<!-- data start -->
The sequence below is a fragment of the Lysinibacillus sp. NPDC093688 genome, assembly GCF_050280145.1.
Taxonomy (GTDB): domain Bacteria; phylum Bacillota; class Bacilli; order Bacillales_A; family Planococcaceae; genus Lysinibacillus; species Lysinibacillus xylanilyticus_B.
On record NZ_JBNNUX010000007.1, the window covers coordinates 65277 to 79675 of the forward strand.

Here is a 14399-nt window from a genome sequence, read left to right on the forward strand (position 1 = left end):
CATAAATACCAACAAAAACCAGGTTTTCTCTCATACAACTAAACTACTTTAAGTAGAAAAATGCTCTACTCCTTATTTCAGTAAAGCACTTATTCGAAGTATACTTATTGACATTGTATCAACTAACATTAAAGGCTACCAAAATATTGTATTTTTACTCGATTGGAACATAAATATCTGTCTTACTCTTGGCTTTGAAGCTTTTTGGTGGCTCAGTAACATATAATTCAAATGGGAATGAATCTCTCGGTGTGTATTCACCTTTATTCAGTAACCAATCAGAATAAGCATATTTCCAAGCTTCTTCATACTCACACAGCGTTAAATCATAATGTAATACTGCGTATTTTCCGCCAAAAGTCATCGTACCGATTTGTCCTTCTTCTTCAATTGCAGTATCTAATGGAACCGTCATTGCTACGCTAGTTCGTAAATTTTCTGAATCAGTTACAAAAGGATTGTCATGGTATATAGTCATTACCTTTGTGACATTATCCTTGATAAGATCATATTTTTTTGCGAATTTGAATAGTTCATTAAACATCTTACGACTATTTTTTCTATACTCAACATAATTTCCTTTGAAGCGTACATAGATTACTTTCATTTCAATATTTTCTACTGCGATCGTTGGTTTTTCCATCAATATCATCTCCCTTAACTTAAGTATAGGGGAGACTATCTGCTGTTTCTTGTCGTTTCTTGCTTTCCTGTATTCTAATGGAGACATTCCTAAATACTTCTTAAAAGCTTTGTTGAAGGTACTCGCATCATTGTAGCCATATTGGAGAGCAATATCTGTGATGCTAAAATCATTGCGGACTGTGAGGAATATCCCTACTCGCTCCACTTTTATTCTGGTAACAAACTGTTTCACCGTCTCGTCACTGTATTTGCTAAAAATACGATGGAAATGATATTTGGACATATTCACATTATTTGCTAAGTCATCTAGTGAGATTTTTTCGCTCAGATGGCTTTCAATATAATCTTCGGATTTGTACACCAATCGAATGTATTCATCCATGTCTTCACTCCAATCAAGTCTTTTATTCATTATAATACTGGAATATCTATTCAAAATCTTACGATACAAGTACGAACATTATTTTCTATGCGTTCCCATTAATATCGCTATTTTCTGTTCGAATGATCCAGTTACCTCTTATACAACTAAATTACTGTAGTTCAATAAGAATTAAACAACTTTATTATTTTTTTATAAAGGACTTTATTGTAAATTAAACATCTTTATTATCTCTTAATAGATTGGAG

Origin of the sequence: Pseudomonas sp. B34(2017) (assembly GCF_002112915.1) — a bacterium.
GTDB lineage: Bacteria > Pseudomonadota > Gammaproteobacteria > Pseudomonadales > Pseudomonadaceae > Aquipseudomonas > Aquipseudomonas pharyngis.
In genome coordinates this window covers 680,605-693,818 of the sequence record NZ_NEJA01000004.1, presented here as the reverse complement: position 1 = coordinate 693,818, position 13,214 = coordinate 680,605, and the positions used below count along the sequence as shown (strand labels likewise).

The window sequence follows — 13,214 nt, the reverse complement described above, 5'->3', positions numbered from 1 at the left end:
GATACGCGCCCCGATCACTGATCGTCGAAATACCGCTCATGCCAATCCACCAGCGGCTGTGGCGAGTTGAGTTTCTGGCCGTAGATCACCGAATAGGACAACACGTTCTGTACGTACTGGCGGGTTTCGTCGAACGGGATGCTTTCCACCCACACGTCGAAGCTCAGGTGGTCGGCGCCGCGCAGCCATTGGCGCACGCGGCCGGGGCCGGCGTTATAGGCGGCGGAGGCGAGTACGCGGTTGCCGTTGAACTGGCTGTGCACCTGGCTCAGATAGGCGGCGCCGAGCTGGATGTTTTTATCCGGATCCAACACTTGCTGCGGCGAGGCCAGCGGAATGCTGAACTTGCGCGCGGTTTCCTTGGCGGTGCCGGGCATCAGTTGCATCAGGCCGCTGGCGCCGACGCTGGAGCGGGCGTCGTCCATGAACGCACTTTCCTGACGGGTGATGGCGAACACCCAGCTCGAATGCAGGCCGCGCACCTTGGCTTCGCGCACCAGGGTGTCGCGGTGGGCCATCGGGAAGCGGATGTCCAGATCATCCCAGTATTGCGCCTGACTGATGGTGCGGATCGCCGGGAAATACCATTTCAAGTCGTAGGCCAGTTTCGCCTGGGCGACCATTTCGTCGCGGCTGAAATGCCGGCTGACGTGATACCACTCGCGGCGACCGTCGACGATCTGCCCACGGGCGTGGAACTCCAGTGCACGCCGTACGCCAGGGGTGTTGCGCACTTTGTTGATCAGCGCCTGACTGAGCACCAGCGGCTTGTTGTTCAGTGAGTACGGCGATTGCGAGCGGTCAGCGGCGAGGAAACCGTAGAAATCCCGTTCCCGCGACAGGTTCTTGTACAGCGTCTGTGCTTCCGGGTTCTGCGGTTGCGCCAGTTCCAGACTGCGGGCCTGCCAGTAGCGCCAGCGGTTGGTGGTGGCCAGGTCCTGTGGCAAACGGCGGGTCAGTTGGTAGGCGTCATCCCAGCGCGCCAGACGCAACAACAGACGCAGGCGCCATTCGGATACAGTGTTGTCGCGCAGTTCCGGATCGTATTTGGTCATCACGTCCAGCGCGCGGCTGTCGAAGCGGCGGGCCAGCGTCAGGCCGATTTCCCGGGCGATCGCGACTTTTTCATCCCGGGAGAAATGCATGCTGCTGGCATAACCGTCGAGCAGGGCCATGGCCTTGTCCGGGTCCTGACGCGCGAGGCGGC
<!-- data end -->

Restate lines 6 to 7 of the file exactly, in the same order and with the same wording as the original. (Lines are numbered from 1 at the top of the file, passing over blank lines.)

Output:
Origin of the sequence: Pseudomonas sp. B34(2017) (assembly GCF_002112915.1) — a bacterium.
GTDB lineage: Bacteria > Pseudomonadota > Gammaproteobacteria > Pseudomonadales > Pseudomonadaceae > Aquipseudomonas > Aquipseudomonas pharyngis.